Estimation of the SARS-CoV-2 infectious period

The main causative agent of the ongoing coronavirus disease 2019 (COVID-19) is severe acute respiratory syndrome coronavirus-2 (SARS-CoV-2). Scientists have stated that it is imperative to understand the main epidemiological parameters of this virus to formulate strategies to mitigate its spread.

Study: The unmitigated profile of COVID-19 infectiousness. Image Credit: Kateryna KonStudy: The unmitigated profile of COVID-19 infectiousness. Image Credit: Kateryna Kon

Background

A key epidemiological parameter that decides the transmission rate of a virus is the generation interval, i.e., the period between the infection of the infector (first case) and the infectee (secondary case).  It is difficult to infer generation intervals because confirming the exact time of infection is not an easy task.

In this context, for determining generation interval for an emerging infectious disease, researchers typically depend on the incubation period (the time between infection with the virus and the onset of symptoms) and the serial interval (the time between the onset of symptoms of the infector and infectee).

 Previous studies have revealed that these epidemiological factors vary across hosts and transmission conditions. This is the reason why epidemiological parameters are described as distributions and not fixed values.

Generally, in an ongoing pandemic, the transmission rate, or if the spread of the virus has been controlled, is determined by studying the generation-interval distribution. At the population level, generation interval is characterized via the reproduction number (R) of the virus.

Short generation intervals caused by presymptomatic COVID-19 transmission challenge the effectiveness of various mitigation strategies, such as quarantine, contact tracing, and testing.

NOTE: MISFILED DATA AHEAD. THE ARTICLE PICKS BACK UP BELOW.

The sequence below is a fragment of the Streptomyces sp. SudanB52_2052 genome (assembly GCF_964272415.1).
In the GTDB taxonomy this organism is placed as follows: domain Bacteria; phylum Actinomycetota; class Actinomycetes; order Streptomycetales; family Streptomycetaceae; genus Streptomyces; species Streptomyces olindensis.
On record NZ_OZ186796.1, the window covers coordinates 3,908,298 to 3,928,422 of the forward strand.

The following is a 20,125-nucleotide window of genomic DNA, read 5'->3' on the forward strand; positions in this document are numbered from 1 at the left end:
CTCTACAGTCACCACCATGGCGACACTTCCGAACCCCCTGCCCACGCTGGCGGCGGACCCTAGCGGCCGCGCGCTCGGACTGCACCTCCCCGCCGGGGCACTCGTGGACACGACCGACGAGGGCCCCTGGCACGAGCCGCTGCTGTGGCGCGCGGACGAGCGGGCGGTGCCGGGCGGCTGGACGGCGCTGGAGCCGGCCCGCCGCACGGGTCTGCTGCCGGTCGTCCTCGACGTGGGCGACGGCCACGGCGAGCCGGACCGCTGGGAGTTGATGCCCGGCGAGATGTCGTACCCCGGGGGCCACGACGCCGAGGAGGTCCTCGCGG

As stated above, generation interval and serial-interval distributions can change in accordance with the behavior of the population. For example, following various non-pharmaceutical strategies, like social distancing and isolation, prevents further transmission of the virus.

A new study

A new study, published on the medRxiv* preprint server, has focused on estimating the temporal dynamics of transmissibility of infected cases in the absence of intervention measures (unmitigated generation interval). This estimation is extremely important because it reflects upon the effectiveness of mitigation policies in the absence of other interventions. However, such estimation is a challenging task as symptomatic individuals may self-isolate and prevent transmission. 

The authors tackled this issue by applying a strict data curation procedure, i.e., they considered transmission events that occurred before implementing major mitigation measures and before awareness of the COVID-19 became widespread. To date, researchers have not considered factors, such as contact tracing and case isolation, to estimate the generation-interval distribution.

In this study, scientists measured generation-interval and incubation-period distributions by considering all serial intervals in the transmission pair dataset. Many studies are available that evaluate the generation interval, but some major methodological issues could lead to significantly biased results in such studies.